Noone’s loss is a big one
Jackson’s business community woke up to jarring news Friday morning.
Craig Noone, the chef and owner of Parlor Market on Capitol Street, was killed in a car accident around 1 a.m. Friday at the intersection of Capitol and West streets.
Although I never spoke to Noone for any type of story, I had been in his restaurant plenty of times, and had enjoyed all of them. You could tell he took a lot of pride in his place. He’s my favorite kind of person to write about — a small business owner who assumes all of the risk to build something he believes in. Starting up Parlor Market required no special legislative session, no government handout, and it didn’t touch off a round of press releases from politicians literally racing each other to take credit for having made it happen.
The only thing Noone asked of taxpayers was for them to eat at his restaurant. Plenty of folks took him up on it. That should continue.
Jackson’s WAPT has the details here.
And here is a story the MBJ‘s Laura Smith did shortly after Parlor Market opened a littler over a year ago:
From the owner to the hostess stand and from the floors to the bar, nearly everything in Parlor Market tells a story.
Owner Craig Noone got his start at the Palace Casino Resort on the coast after graduating from the Texas Culinary Academy. He then moved to Italy where he obtained his master’s from the Italian Culinary Institute.
Before opening Parlor Market, Noone worked with renowned chefs John Besh of Restaurant August in New Orleans and Stephan Pyles and his eponymous restaurant in Dallas.
Noone had wanted to open a restaurant since he was a child because his parents didn’t cook all that much.
“All I ever wanted to do was open a restaurant,” he said. “I just thought I’d be a restaurateur and go to culinary school to learn more about food. While I was there I decided I would be a chef.”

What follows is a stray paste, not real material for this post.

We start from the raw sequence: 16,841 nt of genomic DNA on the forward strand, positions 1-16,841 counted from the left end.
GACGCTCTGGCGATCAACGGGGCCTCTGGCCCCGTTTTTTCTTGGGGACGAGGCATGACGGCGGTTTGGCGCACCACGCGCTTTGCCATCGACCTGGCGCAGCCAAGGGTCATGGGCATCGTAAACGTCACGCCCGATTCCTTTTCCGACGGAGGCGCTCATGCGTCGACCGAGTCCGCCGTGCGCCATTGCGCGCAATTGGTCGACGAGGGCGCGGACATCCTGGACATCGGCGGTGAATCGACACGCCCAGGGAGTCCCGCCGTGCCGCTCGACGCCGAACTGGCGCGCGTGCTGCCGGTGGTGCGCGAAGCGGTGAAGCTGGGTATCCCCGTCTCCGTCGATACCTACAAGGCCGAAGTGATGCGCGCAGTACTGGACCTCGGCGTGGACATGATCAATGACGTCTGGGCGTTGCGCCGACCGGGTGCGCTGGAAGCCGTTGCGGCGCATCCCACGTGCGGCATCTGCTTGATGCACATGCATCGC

After a decade working in restaurants, Noone heard about the redevelopment of downtown Jackson with the reopening of the King Edward Hotel.
“I didn’t know if I was ready, but I knew it was the right time,” he said. “I knew if downtown did come back, and I didn’t come immediately, I might not be able to get a place, and I wanted to help out with the renaissance downtown.”
And he has.
Parlor Market opened in September 2010 drawing on the building’s former life as inspiration for nearly everything inside. It’s named Parlor Market because that was the name of a grocery store in the building during the 1920s that sold local produce and smoked meats. Today, the restaurant smokes some of its own meats. The banquettes are leather to pay homage to the days when the building housed Continental Leather. Cypress beams in the ceiling are a tribute to the lumber company housed there, and the raw oyster bar pays its respects to Al’s Half Shell, also once housed there. The hostess stand, bar and tables are made from wood taken from an 1858 plantation home in south Louisiana, and the floors are from a 1910 Louisiana home.
The menu centers on seasonal Southern cuisine with favorites being pork belly and wild game like antelope, elk, wild boar and duck. Restaurant employees from Texas, Georgia and Florida bring their heritage to each dish.
“I like to saw we have the oldest and newest tables in Jackson,” Noone said. “We worked really hard – not only on the food, but on the restaurant itself. We wanted the restaurant to tell a story because everybody in the south is definitely a storyteller.”